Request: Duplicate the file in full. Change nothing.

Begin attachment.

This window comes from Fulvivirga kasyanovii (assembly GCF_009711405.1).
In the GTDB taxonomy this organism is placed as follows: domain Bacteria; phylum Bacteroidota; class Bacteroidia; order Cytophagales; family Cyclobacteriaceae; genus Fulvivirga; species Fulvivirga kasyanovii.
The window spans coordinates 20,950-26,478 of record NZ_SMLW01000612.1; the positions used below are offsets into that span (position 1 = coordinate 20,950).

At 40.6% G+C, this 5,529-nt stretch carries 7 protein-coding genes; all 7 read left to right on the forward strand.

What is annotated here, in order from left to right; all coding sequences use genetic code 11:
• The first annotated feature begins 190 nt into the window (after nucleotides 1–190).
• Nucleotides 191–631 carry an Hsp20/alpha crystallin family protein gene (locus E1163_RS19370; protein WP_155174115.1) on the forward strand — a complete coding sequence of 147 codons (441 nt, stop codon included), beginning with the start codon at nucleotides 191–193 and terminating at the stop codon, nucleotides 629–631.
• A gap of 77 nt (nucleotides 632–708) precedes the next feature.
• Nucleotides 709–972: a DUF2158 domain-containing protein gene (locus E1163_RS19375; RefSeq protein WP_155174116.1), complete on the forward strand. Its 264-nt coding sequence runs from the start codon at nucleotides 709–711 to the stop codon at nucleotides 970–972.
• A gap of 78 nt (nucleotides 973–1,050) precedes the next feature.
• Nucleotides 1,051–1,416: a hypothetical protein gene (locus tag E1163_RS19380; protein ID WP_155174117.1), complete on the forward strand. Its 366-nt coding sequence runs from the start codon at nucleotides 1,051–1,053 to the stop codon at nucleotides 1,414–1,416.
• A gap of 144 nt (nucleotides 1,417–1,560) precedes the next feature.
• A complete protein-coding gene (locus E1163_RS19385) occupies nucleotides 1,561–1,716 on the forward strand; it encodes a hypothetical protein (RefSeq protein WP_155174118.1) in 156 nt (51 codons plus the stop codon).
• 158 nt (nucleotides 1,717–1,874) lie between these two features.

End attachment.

This window comes from Fulvivirga kasyanovii (assembly GCF_009711405.1).
In the GTDB taxonomy this organism is placed as follows: domain Bacteria; phylum Bacteroidota; class Bacteroidia; order Cytophagales; family Cyclobacteriaceae; genus Fulvivirga; species Fulvivirga kasyanovii.
The window spans coordinates 20,950-26,478 of record NZ_SMLW01000612.1; the positions used below are offsets into that span (position 1 = coordinate 20,950).

At 40.6% G+C, this 5,529-nt stretch carries 7 protein-coding genes; all 7 read left to right on the forward strand.

What is annotated here, in order from left to right; all coding sequences use genetic code 11:
• The first annotated feature begins 190 nt into the window (after nucleotides 1–190).
• Nucleotides 191–631 carry an Hsp20/alpha crystallin family protein gene (locus E1163_RS19370; protein WP_155174115.1) on the forward strand — a complete coding sequence of 147 codons (441 nt, stop codon included), beginning with the start codon at nucleotides 191–193 and terminating at the stop codon, nucleotides 629–631.
• A gap of 77 nt (nucleotides 632–708) precedes the next feature.
• Nucleotides 709–972: a DUF2158 domain-containing protein gene (locus E1163_RS19375; RefSeq protein WP_155174116.1), complete on the forward strand. Its 264-nt coding sequence runs from the start codon at nucleotides 709–711 to the stop codon at nucleotides 970–972.
• A gap of 78 nt (nucleotides 973–1,050) precedes the next feature.
• Nucleotides 1,051–1,416: a hypothetical protein gene (locus tag E1163_RS19380; protein ID WP_155174117.1), complete on the forward strand. Its 366-nt coding sequence runs from the start codon at nucleotides 1,051–1,053 to the stop codon at nucleotides 1,414–1,416.
• A gap of 144 nt (nucleotides 1,417–1,560) precedes the next feature.
• A complete protein-coding gene (locus E1163_RS19385) occupies nucleotides 1,561–1,716 on the forward strand; it encodes a hypothetical protein (RefSeq protein WP_155174118.1) in 156 nt (51 codons plus the stop codon).
• 158 nt (nucleotides 1,717–1,874) lie between these two features.